If you are concerned about boosting your immune system, while you may not be able to find fancy things like Cold-Eeze zinc lozenges or elderberry syrups, most pharmacies have vitamin-C and Zinc tablets. And most grocery stores and farmer’s markets have fresh pineapple, dried hibiscus for tea, fresh coconuts/coconut water, oranges, moringa, limes, ginger and turmeric which are all great for boosting your immune system. And many people living here use herbs, Chinese medicine or make their own syrups for a cough.

If you have a cough, it is recommended to drink more hot drinks that cold, and more warm foods than cold.

A good resource for Covid-19 news in Costa Rica is the Ministry of Health.

And globally many people refer to the World Health Organization.

Pura Vida.


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14 thoughts on “Covid Costa Rica

  1. hey bev. great article. you mention people won’t be able to leave. see the quote below stating the opposite. just wanted to share 🙂 “Tourists who are in the country can leave Costa Rica in orderly fashion,” said Tourism Minister María Amalia Revelo. “Of course, we know airlines will reduce significantly the number of flights they offer to Costa Rica.”

  2. Are you sure people will not be able to leave CR after March 18? I read it was no incoming after March 18. Please verify. Thanks

    1. Thanks for your comment. I need to clarify my statement. Thank you for bringing it to my attention. Yes, you can still leave Costa Rica after tomorrow. Costa Rica is not stopping anyone from leaving the country. There will still be private jets and boats coming and going. However if your mode of transportation is commercial airlines, their frequency of flights will substantially diminish based on lack of demand. The business model of airlines it to make money flying to and from a destination. Airlines have a minimum seat requirement that if enough seats aren’t sold, they cancel the flight. But it is possible that they could raise the ticket prices to cover the costs of all the empty seats, or fly smaller planes. Lots of potential variations, but if you were planning to leave Costa Rica on a regular commercial airplane it is best to do it sooner rather than later.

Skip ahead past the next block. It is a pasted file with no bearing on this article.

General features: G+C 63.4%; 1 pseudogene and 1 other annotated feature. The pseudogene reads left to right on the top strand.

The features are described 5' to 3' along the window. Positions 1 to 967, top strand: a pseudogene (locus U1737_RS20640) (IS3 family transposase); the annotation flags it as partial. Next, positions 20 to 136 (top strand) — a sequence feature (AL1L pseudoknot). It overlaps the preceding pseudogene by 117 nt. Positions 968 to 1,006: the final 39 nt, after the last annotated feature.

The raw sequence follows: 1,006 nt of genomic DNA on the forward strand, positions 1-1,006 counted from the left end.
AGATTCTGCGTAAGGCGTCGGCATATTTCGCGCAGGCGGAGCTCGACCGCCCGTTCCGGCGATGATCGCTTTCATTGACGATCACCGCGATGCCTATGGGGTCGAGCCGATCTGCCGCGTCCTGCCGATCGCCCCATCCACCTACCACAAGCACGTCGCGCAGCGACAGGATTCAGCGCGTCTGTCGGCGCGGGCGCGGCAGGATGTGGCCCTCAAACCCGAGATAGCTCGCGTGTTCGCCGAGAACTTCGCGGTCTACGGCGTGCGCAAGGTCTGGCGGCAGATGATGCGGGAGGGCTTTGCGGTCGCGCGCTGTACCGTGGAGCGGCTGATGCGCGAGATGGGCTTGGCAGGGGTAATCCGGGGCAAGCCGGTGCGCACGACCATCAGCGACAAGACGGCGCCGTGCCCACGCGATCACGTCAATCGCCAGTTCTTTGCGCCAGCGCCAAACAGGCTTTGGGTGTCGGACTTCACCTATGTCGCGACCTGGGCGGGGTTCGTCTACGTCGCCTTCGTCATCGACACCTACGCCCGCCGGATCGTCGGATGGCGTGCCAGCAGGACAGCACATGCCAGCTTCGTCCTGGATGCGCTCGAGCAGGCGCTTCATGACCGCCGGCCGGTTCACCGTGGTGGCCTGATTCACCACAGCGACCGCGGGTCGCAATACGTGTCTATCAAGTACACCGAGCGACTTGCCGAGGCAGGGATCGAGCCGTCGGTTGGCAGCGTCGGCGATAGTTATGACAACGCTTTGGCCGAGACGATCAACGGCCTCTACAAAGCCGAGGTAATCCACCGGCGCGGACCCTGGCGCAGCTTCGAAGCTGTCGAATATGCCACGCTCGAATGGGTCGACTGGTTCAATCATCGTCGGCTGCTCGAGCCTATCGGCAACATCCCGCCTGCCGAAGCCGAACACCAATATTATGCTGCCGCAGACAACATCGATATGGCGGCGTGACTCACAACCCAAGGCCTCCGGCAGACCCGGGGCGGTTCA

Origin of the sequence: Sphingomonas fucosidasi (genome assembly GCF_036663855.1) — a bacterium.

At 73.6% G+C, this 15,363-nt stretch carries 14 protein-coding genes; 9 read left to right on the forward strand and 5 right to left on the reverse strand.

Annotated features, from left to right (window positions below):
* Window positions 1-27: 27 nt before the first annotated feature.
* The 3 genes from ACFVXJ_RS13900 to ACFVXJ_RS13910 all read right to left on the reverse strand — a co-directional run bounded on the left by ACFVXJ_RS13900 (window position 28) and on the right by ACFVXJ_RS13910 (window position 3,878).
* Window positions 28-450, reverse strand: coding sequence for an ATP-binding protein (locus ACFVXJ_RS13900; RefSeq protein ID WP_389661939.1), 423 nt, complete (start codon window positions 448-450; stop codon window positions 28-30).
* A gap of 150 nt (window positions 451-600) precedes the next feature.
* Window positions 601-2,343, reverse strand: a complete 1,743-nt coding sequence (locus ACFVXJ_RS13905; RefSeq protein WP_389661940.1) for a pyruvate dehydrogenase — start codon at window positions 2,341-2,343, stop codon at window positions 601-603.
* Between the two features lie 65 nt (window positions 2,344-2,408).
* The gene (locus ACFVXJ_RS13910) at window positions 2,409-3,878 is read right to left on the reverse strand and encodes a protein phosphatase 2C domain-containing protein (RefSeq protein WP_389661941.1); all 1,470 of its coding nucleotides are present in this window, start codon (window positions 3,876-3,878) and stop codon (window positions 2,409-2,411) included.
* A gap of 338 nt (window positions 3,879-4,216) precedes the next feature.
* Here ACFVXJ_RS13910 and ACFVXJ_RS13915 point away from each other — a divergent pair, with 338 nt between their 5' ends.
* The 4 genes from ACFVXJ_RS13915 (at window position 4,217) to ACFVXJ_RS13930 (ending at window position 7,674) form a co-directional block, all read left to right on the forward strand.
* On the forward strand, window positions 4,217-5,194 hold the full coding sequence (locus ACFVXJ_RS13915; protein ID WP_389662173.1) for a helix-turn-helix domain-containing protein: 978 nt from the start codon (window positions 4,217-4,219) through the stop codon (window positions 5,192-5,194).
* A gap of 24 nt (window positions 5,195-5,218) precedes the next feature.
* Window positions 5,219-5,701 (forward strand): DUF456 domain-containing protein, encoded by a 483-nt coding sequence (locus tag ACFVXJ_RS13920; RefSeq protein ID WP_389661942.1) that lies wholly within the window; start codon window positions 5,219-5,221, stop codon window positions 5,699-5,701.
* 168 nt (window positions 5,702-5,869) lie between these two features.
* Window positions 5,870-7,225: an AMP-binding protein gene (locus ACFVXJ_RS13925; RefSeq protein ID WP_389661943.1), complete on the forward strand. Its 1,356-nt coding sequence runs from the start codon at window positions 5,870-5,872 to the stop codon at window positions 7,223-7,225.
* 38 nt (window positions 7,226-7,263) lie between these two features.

3. I think you are mistaken on the point about NOT being able to leave. the borders are only closed for foreigners entering. Pretty sure if you can find a flight out, you are allowed to leave. Double check that statement.

    1. Thanks for your comment. Sorry, I didn’t realize how confusing it sounds the way I wrote it. I will update this to clarify. I was referring to commercial air travel. But you are right, people will still be able to leave the country by private jet or boat or any means they have. It is highly unlikely that airlines plan to fly empty planes to Costa Rica, as their business model is to make money flying to and from destinations. And people can go to Nicaragua, but Panama has closed it’s border. Again, thank you for your feedback.

    1. Based on what I’ve read it sounds like the Costa Rican gov plans to re-open the borders by then. However, if for some reason the border is still closed for tourists in May, I would think they will make concessions for that in terms of your visa stamp.

      To clarify, the Costa Rican government is not stopping anyone from leaving the country, you can leave at any time, it would just be the re-entry that would be a problem if there is still a travel ban. Also, I’m assuming you are referring to the Nicaragua border, the Panama border is only open for residents and citizens of Panama as of yesterday.

      1. Your article states permanent residents, what about temporary residents? Are you saying they will not be allowed entry?